The global award in photography and sustainability

Brent Stirton

Baoloc, Vietnam, 6 October 2011: A wealthy Vietnamese woman sits and grinds Rhino horn for her personal consumption in a roadside café in Baoloc, Vietnam. The dealer who sold her the horn sits next to her. Rhino Horn is an illegal substance in Vietnam yet both the woman and her dealer have no fear of the police, grinding the horn in a café in full view of the street. The dealer states that he pays $1500 a month to the right people and they can carry on with impunity. The woman says that it has cured her Kidney Stones and now she takes it daily for her general health. Rhino horn is generally used as a fever reducing agent and for the removal of toxins across Vietnam, the biggest market for Rhino horn today. Rhino horn has even been held up as a cure for Cancer by a senior Minister in the Vietnamese government. Rhino horn is now worth more than gold on the international market. 100 grams of Rhino horn in Vietnam sells for $2500 to locals and over $8500 to foreign buyers, these were the prices consistently offered to myself in meetings with 5 separate dealers across the country in October 2011. The demand for Rhino horn is now increasingly fueled by a newly wealthy Asian middle and upper class that can afford the substance which was previously only for the wealthy. The price is further affected by the controlling influence of organized crime. The horn is used overwhelmingly as an anti-fever, anti-toxins medication, with thousands of years of cultural belief behind the practice. This is despite the fact that Rhino horn is now an illegal substance around the world. In 2015 we are losing over 1500 rhino to illegal poaching every year. There are less than 20 000 rhino left in the world and at this compounded rate of killing, the Rhino is racing to extinction.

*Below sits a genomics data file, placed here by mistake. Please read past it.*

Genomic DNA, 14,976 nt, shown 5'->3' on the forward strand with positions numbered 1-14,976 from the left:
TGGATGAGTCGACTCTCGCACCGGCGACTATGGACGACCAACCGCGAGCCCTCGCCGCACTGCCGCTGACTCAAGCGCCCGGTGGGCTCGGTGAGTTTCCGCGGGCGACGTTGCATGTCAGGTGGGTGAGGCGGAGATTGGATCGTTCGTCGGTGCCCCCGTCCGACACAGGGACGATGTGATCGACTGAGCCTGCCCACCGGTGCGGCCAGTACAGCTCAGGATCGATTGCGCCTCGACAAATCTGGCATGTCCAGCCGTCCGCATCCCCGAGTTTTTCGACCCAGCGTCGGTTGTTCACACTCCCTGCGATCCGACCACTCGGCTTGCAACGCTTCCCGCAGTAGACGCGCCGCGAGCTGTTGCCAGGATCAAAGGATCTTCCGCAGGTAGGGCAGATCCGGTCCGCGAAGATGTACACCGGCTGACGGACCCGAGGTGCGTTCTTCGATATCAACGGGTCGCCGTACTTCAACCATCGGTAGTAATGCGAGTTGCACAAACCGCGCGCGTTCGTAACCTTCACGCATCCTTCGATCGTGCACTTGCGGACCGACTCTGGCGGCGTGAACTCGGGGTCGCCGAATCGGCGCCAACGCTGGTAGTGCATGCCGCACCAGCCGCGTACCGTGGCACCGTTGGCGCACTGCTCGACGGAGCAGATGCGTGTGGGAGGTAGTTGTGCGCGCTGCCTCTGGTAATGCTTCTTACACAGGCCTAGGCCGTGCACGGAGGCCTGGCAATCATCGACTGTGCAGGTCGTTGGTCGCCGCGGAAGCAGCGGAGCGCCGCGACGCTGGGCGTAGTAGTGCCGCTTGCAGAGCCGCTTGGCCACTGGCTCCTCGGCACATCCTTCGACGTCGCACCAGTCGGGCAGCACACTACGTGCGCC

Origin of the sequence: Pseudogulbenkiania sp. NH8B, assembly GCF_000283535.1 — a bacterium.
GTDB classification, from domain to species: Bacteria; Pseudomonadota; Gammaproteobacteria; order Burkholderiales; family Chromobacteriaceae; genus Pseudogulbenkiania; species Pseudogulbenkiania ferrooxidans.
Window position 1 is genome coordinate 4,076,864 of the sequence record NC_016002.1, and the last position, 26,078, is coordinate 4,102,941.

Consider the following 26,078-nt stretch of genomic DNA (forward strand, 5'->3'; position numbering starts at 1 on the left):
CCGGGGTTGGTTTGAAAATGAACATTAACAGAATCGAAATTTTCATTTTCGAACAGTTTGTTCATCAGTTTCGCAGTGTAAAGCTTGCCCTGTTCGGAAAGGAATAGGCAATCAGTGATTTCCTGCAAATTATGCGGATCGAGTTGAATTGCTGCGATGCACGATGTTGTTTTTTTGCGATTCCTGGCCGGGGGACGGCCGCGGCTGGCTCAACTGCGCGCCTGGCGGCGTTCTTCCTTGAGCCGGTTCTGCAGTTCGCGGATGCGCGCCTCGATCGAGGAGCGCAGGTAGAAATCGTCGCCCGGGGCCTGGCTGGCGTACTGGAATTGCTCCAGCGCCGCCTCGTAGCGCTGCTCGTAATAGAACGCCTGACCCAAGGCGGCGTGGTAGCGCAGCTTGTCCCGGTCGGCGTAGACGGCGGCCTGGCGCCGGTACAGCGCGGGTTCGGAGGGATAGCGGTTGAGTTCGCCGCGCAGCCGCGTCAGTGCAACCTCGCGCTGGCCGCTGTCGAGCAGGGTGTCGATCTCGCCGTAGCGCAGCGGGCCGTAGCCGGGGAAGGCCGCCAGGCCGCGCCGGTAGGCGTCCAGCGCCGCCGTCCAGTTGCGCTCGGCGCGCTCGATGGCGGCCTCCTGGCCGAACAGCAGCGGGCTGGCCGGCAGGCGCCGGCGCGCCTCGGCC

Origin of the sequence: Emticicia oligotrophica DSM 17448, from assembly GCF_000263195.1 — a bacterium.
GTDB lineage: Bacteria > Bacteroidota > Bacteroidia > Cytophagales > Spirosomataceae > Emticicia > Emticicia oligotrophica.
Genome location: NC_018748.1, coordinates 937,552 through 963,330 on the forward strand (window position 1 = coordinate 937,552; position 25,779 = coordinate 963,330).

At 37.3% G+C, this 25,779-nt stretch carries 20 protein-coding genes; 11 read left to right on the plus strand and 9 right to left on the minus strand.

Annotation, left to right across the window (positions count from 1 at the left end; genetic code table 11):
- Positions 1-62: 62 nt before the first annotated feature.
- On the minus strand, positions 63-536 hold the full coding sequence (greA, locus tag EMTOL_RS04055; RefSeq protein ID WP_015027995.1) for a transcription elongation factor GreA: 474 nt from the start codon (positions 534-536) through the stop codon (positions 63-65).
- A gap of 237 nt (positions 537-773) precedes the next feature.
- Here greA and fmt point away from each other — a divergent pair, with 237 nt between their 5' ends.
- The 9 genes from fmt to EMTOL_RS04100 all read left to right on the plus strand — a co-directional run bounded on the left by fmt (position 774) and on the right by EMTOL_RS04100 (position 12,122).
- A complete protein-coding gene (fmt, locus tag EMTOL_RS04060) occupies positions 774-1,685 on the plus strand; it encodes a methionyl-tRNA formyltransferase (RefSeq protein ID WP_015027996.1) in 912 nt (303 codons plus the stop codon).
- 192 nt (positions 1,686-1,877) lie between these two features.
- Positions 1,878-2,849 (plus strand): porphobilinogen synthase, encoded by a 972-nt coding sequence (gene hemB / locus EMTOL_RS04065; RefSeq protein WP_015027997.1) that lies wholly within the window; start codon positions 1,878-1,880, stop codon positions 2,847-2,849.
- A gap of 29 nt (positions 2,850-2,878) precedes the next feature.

Series: A Violation of Eden